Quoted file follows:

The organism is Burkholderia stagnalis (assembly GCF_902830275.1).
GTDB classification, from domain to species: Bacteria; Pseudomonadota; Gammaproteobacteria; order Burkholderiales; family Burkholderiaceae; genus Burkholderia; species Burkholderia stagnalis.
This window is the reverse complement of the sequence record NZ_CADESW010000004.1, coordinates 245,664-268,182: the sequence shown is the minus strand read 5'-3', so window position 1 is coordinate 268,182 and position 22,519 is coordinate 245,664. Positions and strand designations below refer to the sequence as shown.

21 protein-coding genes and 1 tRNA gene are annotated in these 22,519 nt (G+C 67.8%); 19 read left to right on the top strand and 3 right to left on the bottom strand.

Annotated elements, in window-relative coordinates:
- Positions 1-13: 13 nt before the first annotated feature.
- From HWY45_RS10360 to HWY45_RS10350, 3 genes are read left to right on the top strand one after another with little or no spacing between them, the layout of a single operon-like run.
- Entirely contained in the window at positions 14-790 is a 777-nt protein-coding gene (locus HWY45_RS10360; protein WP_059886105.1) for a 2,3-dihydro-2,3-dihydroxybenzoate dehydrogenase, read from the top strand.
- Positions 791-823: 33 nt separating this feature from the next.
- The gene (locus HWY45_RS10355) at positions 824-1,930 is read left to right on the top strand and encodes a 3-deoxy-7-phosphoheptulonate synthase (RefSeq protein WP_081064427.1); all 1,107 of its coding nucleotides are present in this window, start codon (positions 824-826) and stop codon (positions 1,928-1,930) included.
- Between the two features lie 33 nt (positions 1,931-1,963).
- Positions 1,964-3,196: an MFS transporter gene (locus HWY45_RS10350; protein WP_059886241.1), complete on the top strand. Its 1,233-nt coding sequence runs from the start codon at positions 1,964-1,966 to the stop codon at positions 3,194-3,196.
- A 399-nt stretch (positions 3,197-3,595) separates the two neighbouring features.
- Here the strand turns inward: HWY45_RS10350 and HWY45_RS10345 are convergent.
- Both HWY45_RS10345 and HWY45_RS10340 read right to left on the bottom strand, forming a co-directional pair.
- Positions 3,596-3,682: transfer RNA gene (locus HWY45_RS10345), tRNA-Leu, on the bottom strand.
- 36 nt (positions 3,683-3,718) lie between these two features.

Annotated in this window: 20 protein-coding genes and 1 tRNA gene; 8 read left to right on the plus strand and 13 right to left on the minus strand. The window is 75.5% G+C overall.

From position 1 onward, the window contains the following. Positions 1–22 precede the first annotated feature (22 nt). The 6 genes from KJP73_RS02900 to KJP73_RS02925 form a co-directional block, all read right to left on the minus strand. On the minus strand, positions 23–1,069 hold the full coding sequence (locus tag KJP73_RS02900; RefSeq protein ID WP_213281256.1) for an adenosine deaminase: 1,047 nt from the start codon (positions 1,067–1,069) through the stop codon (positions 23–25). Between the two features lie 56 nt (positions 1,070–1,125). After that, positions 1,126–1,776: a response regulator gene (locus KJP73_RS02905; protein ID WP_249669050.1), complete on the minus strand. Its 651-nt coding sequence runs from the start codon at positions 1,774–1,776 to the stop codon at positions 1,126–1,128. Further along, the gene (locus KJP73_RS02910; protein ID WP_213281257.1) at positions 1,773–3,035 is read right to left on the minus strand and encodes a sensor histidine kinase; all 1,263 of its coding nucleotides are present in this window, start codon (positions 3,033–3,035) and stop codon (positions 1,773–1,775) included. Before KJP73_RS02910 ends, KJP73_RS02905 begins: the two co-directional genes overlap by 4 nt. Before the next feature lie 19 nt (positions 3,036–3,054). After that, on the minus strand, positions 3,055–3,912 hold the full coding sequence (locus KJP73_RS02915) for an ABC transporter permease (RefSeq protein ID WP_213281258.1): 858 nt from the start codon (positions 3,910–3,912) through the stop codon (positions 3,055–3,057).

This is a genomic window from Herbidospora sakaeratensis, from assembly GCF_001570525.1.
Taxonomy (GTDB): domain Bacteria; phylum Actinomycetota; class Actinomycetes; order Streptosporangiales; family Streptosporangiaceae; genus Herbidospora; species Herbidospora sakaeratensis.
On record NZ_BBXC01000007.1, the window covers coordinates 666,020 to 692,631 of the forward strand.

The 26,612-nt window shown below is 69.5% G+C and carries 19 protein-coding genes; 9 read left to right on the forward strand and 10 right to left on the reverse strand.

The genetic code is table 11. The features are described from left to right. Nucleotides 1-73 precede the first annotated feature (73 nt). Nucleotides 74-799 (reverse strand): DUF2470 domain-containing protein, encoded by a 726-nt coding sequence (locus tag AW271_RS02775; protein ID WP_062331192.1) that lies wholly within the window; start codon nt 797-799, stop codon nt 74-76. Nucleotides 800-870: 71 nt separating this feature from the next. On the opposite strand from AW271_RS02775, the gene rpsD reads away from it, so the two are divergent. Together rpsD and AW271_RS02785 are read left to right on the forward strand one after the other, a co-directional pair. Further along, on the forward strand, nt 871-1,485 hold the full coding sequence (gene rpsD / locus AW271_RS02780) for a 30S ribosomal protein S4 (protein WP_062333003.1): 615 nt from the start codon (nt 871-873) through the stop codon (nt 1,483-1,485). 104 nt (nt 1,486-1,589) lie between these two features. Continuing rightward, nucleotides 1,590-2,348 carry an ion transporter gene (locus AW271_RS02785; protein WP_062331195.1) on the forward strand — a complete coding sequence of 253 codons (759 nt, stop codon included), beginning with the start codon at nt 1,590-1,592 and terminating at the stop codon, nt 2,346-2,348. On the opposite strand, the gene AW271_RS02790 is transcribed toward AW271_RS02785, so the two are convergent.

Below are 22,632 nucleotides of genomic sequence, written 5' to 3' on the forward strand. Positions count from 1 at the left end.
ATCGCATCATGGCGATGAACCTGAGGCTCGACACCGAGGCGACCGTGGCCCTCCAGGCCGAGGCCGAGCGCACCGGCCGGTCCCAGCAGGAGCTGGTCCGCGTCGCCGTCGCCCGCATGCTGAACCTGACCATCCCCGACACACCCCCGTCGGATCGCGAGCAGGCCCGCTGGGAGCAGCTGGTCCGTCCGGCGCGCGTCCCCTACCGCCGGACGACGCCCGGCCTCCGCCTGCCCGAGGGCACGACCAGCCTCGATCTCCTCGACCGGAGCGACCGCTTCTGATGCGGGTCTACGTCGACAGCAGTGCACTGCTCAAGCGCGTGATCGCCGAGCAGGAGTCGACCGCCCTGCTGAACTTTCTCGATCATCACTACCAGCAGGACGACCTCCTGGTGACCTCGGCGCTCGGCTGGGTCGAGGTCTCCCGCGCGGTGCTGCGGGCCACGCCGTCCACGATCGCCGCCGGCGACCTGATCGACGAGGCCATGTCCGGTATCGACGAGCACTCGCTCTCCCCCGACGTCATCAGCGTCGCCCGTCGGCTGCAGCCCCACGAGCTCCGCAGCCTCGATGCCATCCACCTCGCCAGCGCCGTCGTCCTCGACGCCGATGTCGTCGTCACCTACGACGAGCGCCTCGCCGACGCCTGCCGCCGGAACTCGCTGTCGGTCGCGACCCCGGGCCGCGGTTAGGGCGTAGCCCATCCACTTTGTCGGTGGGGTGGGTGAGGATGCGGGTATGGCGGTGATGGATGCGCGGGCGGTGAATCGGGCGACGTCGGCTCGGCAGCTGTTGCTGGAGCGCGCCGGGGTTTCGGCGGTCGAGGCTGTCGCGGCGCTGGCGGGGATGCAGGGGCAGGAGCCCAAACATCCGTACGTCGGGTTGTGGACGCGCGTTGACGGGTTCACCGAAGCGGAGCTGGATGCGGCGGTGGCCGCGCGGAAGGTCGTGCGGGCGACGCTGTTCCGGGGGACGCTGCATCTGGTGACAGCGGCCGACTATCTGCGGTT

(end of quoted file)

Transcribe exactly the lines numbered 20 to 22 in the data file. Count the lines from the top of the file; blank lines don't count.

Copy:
This is a genomic window from Herbidospora sakaeratensis, from assembly GCF_001570525.1.
Taxonomy (GTDB): domain Bacteria; phylum Actinomycetota; class Actinomycetes; order Streptosporangiales; family Streptosporangiaceae; genus Herbidospora; species Herbidospora sakaeratensis.
On record NZ_BBXC01000007.1, the window covers coordinates 666,020 to 692,631 of the forward strand.